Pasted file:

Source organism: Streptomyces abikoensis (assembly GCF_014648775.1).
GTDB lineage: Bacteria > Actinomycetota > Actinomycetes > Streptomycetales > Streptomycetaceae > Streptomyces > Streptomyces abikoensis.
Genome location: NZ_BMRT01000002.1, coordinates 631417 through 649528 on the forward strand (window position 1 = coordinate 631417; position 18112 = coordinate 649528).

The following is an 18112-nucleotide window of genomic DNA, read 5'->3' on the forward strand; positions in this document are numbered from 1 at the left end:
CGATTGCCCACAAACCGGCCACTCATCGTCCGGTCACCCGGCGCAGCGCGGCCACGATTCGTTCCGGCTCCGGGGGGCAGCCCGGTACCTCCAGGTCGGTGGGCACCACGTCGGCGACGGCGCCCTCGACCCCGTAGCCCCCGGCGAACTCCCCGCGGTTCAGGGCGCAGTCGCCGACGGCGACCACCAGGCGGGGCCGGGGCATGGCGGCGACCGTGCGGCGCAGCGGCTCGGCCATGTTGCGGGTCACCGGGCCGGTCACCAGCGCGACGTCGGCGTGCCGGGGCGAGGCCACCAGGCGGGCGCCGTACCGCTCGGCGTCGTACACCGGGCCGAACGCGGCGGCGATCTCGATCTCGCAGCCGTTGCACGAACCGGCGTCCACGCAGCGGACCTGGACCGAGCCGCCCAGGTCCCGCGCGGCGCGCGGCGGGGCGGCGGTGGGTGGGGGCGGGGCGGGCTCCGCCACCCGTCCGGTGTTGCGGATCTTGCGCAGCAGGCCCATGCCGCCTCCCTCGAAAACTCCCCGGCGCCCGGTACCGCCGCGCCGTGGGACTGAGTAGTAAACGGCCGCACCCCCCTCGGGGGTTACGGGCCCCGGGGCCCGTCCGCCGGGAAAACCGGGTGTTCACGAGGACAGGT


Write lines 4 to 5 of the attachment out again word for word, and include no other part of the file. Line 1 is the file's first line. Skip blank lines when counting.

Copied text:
The following is an 18112-nucleotide window of genomic DNA, read 5'->3' on the forward strand; positions in this document are numbered from 1 at the left end:
CGATTGCCCACAAACCGGCCACTCATCGTCCGGTCACCCGGCGCAGCGCGGCCACGATTCGTTCCGGCTCCGGGGGGCAGCCCGGTACCTCCAGGTCGGTGGGCACCACGTCGGCGACGGCGCCCTCGACCCCGTAGCCCCCGGCGAACTCCCCGCGGTTCAGGGCGCAGTCGCCGACGGCGACCACCAGGCGGGGCCGGGGCATGGCGGCGACCGTGCGGCGCAGCGGCTCGGCCATGTTGCGGGTCACCGGGCCGGTCACCAGCGCGACGTCGGCGTGCCGGGGCGAGGCCACCAGGCGGGCGCCGTACCGCTCGGCGTCGTACACCGGGCCGAACGCGGCGGCGATCTCGATCTCGCAGCCGTTGCACGAACCGGCGTCCACGCAGCGGACCTGGACCGAGCCGCCCAGGTCCCGCGCGGCGCGCGGCGGGGCGGCGGTGGGTGGGGGCGGGGCGGGCTCCGCCACCCGTCCGGTGTTGCGGATCTTGCGCAGCAGGCCCATGCCGCCTCCCTCGAAAACTCCCCGGCGCCCGGTACCGCCGCGCCGTGGGACTGAGTAGTAAACGGCCGCACCCCCCTCGGGGGTTACGGGCCCCGGGGCCCGTCCGCCGGGAAAACCGGGTGTTCACGAGGACAGGT